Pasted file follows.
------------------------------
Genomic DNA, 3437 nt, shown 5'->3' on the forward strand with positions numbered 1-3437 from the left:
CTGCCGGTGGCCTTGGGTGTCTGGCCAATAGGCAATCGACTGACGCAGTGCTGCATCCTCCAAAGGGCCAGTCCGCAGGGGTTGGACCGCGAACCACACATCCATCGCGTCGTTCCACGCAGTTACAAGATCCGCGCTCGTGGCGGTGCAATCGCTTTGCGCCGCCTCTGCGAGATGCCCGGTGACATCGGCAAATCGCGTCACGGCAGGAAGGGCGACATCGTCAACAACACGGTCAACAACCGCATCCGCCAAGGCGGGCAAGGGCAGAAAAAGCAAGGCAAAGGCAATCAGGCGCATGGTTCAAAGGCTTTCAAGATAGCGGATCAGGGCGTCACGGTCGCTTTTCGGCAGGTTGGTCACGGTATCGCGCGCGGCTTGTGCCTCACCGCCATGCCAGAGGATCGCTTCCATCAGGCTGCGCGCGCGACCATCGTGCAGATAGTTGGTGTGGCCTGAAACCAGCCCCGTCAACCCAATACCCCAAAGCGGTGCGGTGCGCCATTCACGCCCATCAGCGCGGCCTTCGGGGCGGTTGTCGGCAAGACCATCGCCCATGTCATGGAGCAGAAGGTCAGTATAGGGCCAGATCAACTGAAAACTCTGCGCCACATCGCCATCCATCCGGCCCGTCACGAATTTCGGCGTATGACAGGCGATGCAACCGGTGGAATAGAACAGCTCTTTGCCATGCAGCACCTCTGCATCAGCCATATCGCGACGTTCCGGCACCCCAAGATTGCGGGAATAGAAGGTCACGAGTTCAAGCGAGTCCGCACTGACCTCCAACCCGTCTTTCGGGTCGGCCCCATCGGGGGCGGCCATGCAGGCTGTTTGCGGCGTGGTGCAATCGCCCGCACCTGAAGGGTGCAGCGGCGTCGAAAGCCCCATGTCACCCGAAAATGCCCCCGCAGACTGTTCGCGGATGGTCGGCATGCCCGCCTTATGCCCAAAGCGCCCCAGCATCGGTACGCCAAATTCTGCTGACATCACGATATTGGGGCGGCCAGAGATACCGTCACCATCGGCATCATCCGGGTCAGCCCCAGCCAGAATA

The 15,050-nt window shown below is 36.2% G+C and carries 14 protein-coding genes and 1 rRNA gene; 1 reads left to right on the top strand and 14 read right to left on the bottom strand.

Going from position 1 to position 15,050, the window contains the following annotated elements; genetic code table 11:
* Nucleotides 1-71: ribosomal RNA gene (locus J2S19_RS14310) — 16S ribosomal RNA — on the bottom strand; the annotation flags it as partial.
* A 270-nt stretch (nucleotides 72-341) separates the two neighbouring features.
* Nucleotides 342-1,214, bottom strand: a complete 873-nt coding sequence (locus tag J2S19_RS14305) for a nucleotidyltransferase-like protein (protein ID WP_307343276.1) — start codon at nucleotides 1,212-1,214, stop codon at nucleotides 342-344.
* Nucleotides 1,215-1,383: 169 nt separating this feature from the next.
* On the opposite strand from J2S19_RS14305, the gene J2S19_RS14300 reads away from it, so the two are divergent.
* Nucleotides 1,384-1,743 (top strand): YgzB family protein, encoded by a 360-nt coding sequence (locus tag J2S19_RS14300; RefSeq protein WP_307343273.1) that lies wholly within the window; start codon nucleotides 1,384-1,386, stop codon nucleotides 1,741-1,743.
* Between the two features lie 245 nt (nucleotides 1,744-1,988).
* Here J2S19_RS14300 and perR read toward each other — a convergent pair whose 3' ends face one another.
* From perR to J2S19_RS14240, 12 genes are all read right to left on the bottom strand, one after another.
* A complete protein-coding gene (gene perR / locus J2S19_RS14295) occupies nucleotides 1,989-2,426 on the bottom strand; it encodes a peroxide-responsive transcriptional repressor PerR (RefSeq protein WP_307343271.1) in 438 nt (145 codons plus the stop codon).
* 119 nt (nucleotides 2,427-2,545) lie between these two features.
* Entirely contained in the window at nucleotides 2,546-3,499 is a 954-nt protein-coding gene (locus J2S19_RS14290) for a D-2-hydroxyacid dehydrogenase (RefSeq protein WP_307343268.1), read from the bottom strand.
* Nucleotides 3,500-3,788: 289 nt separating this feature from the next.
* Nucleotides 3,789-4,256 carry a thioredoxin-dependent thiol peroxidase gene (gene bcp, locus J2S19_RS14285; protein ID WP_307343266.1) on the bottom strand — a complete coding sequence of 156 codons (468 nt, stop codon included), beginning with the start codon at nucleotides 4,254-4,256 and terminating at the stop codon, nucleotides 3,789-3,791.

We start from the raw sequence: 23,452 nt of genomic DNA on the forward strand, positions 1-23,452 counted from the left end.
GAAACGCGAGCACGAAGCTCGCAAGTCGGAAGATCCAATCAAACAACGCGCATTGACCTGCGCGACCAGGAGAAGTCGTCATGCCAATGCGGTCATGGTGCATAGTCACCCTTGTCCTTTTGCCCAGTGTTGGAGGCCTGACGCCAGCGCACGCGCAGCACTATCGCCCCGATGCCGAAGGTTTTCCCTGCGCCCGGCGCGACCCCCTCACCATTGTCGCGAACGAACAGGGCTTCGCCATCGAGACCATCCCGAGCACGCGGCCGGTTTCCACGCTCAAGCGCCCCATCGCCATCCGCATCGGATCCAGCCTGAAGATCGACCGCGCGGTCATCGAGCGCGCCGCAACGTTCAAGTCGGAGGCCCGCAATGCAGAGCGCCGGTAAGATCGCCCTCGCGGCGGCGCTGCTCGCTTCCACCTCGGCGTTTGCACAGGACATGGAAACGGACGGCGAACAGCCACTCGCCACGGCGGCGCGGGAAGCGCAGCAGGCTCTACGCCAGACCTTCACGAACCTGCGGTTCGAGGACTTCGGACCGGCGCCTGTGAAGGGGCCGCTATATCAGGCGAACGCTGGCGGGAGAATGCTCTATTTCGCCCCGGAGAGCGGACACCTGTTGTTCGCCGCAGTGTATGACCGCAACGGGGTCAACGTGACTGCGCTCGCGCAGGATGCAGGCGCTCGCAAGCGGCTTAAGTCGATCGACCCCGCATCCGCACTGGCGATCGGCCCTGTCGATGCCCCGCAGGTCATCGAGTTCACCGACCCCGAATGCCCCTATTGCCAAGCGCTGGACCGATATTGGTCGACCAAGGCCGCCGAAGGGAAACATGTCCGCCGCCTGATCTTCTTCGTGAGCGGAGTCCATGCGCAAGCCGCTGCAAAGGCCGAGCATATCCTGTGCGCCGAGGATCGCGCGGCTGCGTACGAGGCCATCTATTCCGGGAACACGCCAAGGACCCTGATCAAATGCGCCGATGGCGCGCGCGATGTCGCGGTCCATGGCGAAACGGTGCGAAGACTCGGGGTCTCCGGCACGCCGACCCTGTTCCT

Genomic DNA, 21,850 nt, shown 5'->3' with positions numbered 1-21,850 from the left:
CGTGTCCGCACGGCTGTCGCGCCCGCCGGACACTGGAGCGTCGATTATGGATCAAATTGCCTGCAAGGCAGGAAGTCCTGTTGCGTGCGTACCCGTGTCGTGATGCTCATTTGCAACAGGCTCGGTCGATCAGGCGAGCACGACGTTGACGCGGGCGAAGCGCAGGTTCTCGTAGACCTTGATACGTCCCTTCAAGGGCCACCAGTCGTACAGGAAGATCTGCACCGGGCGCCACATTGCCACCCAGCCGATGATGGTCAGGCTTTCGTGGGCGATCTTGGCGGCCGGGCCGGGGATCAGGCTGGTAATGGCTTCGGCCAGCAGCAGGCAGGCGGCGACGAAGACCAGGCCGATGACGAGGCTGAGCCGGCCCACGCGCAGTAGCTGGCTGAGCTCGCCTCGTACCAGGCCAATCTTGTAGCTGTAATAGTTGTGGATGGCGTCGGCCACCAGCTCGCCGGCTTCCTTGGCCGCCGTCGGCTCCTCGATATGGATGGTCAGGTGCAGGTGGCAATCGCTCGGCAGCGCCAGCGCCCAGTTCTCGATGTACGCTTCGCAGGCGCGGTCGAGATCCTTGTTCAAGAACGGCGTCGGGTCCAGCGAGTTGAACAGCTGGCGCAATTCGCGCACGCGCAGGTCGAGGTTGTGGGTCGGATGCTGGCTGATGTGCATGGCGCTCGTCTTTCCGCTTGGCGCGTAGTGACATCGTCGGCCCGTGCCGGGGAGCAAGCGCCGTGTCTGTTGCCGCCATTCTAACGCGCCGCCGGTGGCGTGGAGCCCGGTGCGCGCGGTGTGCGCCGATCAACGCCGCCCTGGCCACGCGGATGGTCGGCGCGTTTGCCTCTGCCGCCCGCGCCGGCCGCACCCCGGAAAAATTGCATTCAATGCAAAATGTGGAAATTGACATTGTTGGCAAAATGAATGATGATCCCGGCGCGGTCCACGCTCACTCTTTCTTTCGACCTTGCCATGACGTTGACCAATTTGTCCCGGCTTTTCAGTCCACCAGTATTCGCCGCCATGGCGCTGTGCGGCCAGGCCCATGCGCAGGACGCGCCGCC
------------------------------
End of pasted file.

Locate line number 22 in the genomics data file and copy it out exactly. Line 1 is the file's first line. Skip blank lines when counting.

CGTGTCCGCACGGCTGTCGCGCCCGCCGGACACTGGAGCGTCGATTATGGATCAAATTGCCTGCAAGGCAGGAAGTCCTGTTGCGTGCGTACCCGTGTCGTGATGCTCATTTGCAACAGGCTCGGTCGATCAGGCGAGCACGACGTTGACGCGGGCGAAGCGCAGGTTCTCGTAGACCTTGATACGTCCCTTCAAGGGCCACCAGTCGTACAGGAAGATCTGCACCGGGCGCCACATTGCCACCCAGCCGATGATGGTCAGGCTTTCGTGGGCGATCTTGGCGGCCGGGCCGGGGATCAGGCTGGTAATGGCTTCGGCCAGCAGCAGGCAGGCGGCGACGAAGACCAGGCCGATGACGAGGCTGAGCCGGCCCACGCGCAGTAGCTGGCTGAGCTCGCCTCGTACCAGGCCAATCTTGTAGCTGTAATAGTTGTGGATGGCGTCGGCCACCAGCTCGCCGGCTTCCTTGGCCGCCGTCGGCTCCTCGATATGGATGGTCAGGTGCAGGTGGCAATCGCTCGGCAGCGCCAGCGCCCAGTTCTCGATGTACGCTTCGCAGGCGCGGTCGAGATCCTTGTTCAAGAACGGCGTCGGGTCCAGCGAGTTGAACAGCTGGCGCAATTCGCGCACGCGCAGGTCGAGGTTGTGGGTCGGATGCTGGCTGATGTGCATGGCGCTCGTCTTTCCGCTTGGCGCGTAGTGACATCGTCGGCCCGTGCCGGGGAGCAAGCGCCGTGTCTGTTGCCGCCATTCTAACGCGCCGCCGGTGGCGTGGAGCCCGGTGCGCGCGGTGTGCGCCGATCAACGCCGCCCTGGCCACGCGGATGGTCGGCGCGTTTGCCTCTGCCGCCCGCGCCGGCCGCACCCCGGAAAAATTGCATTCAATGCAAAATGTGGAAATTGACATTGTTGGCAAAATGAATGATGATCCCGGCGCGGTCCACGCTCACTCTTTCTTTCGACCTTGCCATGACGTTGACCAATTTGTCCCGGCTTTTCAGTCCACCAGTATTCGCCGCCATGGCGCTGTGCGGCCAGGCCCATGCGCAGGACGCGCCGCC